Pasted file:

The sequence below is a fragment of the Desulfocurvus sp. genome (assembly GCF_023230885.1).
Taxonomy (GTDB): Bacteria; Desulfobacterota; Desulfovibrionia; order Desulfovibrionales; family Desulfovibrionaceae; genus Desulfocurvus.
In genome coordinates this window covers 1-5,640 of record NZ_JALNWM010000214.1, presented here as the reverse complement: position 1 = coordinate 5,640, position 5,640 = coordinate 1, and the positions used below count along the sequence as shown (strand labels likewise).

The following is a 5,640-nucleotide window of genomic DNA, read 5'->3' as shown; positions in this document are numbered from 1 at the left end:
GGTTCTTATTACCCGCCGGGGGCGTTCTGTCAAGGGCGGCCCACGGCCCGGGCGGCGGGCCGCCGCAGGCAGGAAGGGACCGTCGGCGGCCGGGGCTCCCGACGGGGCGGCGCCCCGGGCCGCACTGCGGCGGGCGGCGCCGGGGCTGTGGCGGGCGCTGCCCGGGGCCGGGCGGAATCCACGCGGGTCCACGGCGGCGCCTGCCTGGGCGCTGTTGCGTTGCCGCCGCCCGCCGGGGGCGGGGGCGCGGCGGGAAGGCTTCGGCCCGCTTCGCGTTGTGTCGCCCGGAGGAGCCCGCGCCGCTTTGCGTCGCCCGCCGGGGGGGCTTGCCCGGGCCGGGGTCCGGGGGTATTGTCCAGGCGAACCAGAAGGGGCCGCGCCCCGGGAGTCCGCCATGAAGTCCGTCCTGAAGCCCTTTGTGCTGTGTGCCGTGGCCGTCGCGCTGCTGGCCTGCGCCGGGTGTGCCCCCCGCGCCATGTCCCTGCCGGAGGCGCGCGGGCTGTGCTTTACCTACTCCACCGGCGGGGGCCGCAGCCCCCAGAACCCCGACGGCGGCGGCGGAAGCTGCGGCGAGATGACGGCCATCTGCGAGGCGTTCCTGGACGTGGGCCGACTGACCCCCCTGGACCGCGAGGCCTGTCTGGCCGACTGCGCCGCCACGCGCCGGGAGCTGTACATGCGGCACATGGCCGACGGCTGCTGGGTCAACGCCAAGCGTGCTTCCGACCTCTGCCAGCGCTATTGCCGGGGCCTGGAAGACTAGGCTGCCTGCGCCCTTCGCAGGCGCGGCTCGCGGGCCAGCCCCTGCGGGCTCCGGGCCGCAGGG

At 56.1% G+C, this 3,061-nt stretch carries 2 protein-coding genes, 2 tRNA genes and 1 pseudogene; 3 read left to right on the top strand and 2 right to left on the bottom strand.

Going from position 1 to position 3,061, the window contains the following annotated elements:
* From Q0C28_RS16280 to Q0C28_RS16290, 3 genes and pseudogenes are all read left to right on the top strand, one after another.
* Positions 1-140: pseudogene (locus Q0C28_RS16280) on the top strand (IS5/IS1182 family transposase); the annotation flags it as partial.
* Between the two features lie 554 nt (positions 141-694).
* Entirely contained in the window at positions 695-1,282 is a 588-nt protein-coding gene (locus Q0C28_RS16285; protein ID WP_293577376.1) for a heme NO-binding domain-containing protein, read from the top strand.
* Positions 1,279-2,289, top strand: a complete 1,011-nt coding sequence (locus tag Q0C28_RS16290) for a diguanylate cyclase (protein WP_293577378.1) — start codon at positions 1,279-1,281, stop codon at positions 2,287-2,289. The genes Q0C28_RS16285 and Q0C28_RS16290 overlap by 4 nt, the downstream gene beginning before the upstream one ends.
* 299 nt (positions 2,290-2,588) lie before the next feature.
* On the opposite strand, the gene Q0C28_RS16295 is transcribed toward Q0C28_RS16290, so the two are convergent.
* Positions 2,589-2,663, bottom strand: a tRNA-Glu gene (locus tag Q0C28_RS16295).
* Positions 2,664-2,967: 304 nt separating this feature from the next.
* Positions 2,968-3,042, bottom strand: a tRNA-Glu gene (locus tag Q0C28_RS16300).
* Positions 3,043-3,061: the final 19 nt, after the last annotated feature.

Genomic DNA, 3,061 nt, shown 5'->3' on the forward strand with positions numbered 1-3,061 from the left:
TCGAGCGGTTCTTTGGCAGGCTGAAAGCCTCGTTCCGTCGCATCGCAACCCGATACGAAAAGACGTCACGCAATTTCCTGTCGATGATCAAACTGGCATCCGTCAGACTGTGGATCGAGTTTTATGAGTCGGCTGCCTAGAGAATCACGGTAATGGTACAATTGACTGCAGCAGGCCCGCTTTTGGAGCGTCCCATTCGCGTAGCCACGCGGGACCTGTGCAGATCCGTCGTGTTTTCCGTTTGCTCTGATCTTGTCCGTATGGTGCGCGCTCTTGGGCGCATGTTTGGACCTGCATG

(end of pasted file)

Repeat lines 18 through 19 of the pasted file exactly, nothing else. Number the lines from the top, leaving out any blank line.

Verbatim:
* Positions 3,043-3,061: the final 19 nt, after the last annotated feature.

Genomic DNA, 3,061 nt, shown 5'->3' on the forward strand with positions numbered 1-3,061 from the left: